Bill Waawaate is Indigenous, smart, educated, and the millionaire-founder of a highly successful snowmobile company. He also is a comic book superhero from a First Nation in Canada.
"The aim here is to help Canadians understand Indigenous culture and to erase the stereotypes about First Nations communities," said Joseph John, the Montreal-based designed and publisher of the Citizen Canada comic book series.
Johns wanted his feather-caped superhero to speak English, French and Cree, a language spoken by more than 95,000 First Nations people in Canada. He assumed he could rely on Google Translate for help.
But the app, which supports 109 languages, does not offer Cree or any of the other roughly 150 Indigenous languages spoken today in North America.
So Johns started up an online petition urging Google to add Cree to its translation engine. That petition has so far received nearly all the 7,500 signatures he had hoped for.
"For me, it just doesn’t make sense," John told VOA. "Google Translate does offer Maori, the Indigenous language of New Zealand, which is spoken by only about 50,000 persons. How can a company with 135,000 people working for it in 40 nations across the globe not find the resources to add Canada's most widely spoken Indigenous language?"
VOA posed the question to Google.
"Indigenous languages are incredibly important to us," Google spokesperson Justin Burr said via email. As it turns out, though, Cree is a "low resource" language, which means there aren’t enough written translations of Cree documents to populate and "train" automated translation systems like Google’s.
Burr said Google is actively working toward adding more low resource languages.
"One of those ways is we lean heavily on our contributor community, which allows native speakers to add valuable feedback, verify translations, et cetera, to languages that we do support, as well as languages we have yet to support," said Burr. "Beyond that, we are working on new machine learning techniques that allow us to support the low resource languages with less training data."
University of Colorado linguist Andrew Cowell specializes in Indigenous-language documentation. He explained to VOA some of the challenges for a machine to translate Indigenous languages.
"Most of the world’s languages aren’t written. They are spoken as household or community languages that are not regularly used in any kind of literate way," said Cowell. "The pattern all over the world is that someone speaks one language at home and then they write in the national language. And so that language isn’t represented online. And even if it is, there won’t be any standardized writing system because people make it up as they go."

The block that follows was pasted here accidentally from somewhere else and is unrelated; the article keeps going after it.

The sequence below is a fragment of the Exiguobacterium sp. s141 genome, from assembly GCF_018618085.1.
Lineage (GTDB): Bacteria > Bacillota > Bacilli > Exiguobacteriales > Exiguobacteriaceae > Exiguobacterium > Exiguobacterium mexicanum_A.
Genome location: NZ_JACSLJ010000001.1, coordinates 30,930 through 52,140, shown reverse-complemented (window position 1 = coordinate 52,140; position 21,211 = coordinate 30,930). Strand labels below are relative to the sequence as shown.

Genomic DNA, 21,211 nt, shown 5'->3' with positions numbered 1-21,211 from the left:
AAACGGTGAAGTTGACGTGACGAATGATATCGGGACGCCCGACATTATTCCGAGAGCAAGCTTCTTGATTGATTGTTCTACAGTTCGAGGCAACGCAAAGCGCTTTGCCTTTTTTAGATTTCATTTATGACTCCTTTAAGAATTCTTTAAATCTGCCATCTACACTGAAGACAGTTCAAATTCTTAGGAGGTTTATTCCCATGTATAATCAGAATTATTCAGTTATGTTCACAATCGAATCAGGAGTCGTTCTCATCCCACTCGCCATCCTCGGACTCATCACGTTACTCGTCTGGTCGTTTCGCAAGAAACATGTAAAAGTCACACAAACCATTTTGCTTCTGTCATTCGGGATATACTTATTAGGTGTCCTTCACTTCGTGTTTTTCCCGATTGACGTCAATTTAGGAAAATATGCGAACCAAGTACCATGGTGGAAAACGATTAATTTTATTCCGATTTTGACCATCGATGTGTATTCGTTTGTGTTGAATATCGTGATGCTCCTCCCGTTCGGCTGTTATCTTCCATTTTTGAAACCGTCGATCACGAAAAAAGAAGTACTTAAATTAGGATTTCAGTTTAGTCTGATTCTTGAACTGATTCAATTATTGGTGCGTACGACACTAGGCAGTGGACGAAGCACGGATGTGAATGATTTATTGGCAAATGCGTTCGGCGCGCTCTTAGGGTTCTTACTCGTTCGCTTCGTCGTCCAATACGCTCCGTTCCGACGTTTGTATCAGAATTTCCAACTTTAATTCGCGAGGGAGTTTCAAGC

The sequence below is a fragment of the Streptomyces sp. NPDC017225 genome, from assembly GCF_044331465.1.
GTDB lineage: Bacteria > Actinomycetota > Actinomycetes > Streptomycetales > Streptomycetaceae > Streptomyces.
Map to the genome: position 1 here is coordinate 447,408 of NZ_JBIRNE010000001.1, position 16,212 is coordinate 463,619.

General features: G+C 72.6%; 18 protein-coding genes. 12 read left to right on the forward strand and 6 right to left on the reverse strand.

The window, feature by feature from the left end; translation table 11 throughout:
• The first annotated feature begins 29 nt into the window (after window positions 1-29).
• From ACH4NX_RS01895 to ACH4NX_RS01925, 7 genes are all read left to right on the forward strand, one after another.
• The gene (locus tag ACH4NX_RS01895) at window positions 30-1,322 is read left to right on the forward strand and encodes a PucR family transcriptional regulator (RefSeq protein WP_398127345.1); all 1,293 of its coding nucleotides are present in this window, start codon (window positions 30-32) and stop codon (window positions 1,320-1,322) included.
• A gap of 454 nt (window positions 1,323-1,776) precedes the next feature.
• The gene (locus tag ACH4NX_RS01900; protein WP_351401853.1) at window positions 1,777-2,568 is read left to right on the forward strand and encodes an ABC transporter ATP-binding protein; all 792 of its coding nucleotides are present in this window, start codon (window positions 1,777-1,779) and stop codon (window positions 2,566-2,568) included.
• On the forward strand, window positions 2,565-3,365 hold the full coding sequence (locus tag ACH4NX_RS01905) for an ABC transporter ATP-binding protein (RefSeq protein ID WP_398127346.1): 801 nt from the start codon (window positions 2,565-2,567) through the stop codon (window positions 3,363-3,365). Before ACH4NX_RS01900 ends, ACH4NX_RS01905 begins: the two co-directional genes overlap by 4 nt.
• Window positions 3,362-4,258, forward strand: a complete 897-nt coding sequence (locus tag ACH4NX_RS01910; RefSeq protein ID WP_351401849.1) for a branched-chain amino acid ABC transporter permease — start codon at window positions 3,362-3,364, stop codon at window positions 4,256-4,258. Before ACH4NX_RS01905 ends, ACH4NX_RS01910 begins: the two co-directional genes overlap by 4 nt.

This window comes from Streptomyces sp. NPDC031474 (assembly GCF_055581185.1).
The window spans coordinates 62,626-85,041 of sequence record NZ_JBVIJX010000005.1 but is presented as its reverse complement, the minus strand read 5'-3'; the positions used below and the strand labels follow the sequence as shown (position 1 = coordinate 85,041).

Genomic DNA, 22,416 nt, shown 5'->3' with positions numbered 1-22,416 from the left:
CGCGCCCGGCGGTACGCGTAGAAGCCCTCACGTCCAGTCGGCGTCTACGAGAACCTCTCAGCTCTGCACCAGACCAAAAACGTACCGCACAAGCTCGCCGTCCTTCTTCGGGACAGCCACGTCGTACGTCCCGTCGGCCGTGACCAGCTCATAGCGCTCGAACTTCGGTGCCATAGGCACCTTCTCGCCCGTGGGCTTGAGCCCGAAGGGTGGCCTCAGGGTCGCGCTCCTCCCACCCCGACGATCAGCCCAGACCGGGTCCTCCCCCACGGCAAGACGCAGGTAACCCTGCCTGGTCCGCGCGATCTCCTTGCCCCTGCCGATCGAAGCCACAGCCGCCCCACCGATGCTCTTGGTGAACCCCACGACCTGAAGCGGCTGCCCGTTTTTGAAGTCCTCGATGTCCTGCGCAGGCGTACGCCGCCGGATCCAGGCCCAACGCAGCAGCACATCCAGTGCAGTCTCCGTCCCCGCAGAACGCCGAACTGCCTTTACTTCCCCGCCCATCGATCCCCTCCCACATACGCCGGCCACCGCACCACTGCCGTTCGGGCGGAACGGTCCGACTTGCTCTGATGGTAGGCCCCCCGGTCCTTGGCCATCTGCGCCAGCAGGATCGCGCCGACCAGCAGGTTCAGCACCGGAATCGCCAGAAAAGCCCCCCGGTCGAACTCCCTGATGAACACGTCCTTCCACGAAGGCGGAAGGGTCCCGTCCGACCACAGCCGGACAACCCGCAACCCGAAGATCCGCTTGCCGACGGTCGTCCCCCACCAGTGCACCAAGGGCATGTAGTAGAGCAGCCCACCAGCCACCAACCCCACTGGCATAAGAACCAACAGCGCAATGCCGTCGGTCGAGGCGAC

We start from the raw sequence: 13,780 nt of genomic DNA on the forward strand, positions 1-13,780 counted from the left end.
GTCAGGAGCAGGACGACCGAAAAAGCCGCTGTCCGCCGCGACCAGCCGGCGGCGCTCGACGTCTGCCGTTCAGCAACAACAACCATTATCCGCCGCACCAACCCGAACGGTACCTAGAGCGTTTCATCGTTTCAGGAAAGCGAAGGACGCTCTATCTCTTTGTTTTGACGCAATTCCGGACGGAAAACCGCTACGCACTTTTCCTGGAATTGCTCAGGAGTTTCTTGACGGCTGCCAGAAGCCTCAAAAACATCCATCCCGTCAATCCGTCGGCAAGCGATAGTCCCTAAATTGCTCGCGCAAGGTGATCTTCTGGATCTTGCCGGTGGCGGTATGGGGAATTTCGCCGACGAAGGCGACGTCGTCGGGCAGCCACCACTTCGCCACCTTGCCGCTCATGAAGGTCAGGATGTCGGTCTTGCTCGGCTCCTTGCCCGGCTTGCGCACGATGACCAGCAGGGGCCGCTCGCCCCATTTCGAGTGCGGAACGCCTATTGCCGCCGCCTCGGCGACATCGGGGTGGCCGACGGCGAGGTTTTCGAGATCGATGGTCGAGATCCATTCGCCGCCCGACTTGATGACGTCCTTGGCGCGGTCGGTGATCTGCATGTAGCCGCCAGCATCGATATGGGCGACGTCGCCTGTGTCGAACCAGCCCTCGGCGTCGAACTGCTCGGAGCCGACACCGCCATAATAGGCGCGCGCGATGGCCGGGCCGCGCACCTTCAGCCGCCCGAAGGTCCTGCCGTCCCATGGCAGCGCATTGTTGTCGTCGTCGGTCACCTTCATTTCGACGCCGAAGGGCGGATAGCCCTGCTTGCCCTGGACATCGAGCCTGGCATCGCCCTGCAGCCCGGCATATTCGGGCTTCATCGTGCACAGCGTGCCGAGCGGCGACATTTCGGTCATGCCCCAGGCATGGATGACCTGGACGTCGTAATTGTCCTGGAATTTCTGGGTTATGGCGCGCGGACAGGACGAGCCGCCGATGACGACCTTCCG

Adding a language to Google Translate requires the input of "hundreds of millions of words," according to Cowell. "And it needs to be what's called 'clean data,' which means that you have the same spelling and grammar conventions."
Cree is actually a series of dialects that gradually change across Canada.
"Cree is actually considered to be multiple different languages by linguists -- East Cree, Wood Cree, Swampy Cree, Plains Cree, et cetera," said Cowell. "Even within those languages, there is a good deal of regional variation. So, the 'Cree language' is more complex — and each community of speakers is smaller — than would be suggested by statements that '95,000 people speak Cree.'"
Projects in the works
Google says plans are under way to add Guarani, an Indigenous language spoken in Paraguay, Brazil and Bolivia; plus Inukitut, spoken across the North American Arctic and in Greenland; and Tsalagi, the Cherokee language, which has plenty of translated material.
In the early 1800s, a Cherokee named Sequoyah developed a Tsalagi syllabary, a traditional writing system made up of symbols. In 1828, the tribe began publishing the Cherokee Phoenix newspaper. All historic materials, including religious texts, the Cherokee constitution and laws, use Sequoyah's syllabary, and today, learning materials are still being written in syllabics.
The Cherokee Nation’s Language Program department spent nearly two years working with Google to translate more than 50,000 technology terms into Cherokee and developed a syllabary font that Google already has added to its search engine, as well as Gmail, Chromebooks and Android.
But adding Tsalagi to Google translate will take more time — and money.
"We are just researching the amount of resources and manpower it will require," said Roy Boney, manager of the Cherokee Nation’s Language Program, in an emailed statement to VOA. "Currently, we are consulting with linguists at the University of New Mexico and University of Mexico City and also exploring grant opportunities in order to expand our research base."
In the meantime, Cherokee linguists are studying and documenting Tsalagi grammar and syntax, with the goal of pairing it up with already translated texts.
"This will help us develop the proper Cherokee language data to start training machine translation engines," Boney said.
As for Cree—and many other Indigenous languages—Cowell says speakers will have to wait, adding, "I think there are going to be increasing number of communities starting to write with some kind of standardized orthography, I'm hopeful that additional Indigenous languages will be added to translation engines like Google in the future."